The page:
Srbek-Araujo, A. C., & Chiarello, A. G. (2008). Domestic dogs in Atlantic forest preserves of south-eastern Brazil: a camera-trapping study on patterns of entrance and site occupancy rates. Brazilian Journal of Biology, 68(4), 771-779.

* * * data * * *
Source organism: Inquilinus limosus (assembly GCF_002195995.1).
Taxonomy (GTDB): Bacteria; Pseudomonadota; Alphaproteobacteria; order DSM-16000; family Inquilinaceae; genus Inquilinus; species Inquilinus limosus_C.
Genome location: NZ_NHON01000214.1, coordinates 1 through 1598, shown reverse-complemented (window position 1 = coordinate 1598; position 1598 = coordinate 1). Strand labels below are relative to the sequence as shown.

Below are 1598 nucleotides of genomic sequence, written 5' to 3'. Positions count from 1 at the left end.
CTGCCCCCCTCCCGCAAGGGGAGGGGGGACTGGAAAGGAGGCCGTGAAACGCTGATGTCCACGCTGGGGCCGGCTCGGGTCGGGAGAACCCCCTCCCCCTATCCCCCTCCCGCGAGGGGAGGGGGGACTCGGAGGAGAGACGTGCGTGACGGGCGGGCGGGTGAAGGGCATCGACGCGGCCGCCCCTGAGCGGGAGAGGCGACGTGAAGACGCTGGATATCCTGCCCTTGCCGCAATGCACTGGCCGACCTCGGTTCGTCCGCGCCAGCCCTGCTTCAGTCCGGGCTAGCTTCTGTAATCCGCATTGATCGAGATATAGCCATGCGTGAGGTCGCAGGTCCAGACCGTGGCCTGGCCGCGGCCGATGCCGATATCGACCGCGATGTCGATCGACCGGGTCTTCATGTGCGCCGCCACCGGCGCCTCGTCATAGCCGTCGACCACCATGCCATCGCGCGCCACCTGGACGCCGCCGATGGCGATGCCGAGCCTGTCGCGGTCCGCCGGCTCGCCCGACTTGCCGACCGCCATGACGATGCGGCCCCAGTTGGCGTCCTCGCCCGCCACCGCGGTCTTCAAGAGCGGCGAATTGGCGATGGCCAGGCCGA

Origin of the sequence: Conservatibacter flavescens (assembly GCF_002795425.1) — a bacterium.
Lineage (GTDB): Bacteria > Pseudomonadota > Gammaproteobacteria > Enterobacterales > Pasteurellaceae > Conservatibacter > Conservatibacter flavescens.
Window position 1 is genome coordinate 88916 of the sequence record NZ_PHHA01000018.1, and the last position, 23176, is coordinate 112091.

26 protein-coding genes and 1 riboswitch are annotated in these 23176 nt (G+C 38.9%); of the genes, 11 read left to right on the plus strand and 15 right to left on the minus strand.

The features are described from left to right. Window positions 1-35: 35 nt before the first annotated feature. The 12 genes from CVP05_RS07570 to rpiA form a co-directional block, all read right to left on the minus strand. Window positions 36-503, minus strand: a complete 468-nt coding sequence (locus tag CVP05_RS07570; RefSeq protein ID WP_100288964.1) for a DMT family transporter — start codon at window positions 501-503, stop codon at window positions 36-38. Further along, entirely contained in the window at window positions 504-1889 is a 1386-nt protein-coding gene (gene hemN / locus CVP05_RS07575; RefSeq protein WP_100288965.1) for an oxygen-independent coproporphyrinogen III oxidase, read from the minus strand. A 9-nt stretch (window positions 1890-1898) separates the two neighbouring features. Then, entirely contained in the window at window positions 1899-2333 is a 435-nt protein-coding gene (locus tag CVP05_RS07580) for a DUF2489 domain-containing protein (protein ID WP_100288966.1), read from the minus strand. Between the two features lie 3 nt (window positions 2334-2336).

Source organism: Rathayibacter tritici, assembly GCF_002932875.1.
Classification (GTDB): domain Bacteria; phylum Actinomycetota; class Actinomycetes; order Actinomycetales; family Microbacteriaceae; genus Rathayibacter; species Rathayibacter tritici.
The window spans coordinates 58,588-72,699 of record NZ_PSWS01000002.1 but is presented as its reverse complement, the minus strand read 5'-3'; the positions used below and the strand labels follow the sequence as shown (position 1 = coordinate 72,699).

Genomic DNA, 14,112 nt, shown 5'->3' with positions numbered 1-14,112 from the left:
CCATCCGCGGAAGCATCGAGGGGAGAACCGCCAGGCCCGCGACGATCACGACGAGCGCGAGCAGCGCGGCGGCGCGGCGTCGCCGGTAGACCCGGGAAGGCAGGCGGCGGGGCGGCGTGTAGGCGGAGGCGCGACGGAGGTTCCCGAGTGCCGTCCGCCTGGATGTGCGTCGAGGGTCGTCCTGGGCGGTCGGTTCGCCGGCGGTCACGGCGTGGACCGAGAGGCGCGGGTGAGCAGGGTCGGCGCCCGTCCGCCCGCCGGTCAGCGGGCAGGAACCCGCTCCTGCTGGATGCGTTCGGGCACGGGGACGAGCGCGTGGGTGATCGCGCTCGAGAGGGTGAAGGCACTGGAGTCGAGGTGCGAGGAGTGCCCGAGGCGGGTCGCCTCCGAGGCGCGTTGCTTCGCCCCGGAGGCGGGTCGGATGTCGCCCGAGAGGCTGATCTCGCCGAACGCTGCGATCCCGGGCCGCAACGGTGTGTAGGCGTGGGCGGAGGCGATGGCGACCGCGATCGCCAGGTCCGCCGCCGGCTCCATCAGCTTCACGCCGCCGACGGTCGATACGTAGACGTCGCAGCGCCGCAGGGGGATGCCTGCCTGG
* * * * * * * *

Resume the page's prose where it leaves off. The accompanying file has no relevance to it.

Presence of exotic species in forest remnants is a major concern for the conservation of wild species, not only on islands, where potential impact is higher. Although the problem is widespread and increasing, there are few studies on Neotropical forests. Here we quantify the occurrence of domestic dogs (Canis lupus familiaris) in an Atlantic forest reserve in south-eastern Brazil (Santa Lúcia Biological Station - SLBS). Throughout two years of monitoring with camera traps (2,142 camera-days), 25 records of 16 individual dogs were obtained in the interior of SLBS, making dogs the fourth most frequently recorded species of mammals in general and the first-ranking among Carnivora, ahead of the ocelot and puma, the top two terrestrial predators present in SLBS. Dogs entered the forest year round, in almost half of the sampled months (48%), and predominantly during daytime (89%). They were detected in various trails inside the reserve, but mostly in areas nearest to the reserve's border (<200 m from the edge). Record rates of domestic dogs did not correlate significantly with climate variables, with frequency of mammal records and richness in general, or with any particular mammal species (Spearman rank correlation, p > 0.05 in all cases), suggesting an erratic, non-seasonal pattern of entrance in the reserve. Data indicate that domestic dogs can be abundant and frequent visitors to little disturbed Atlantic forest reserves even when these are located in regions of low density of human population. The potential impact to native fauna is discussed.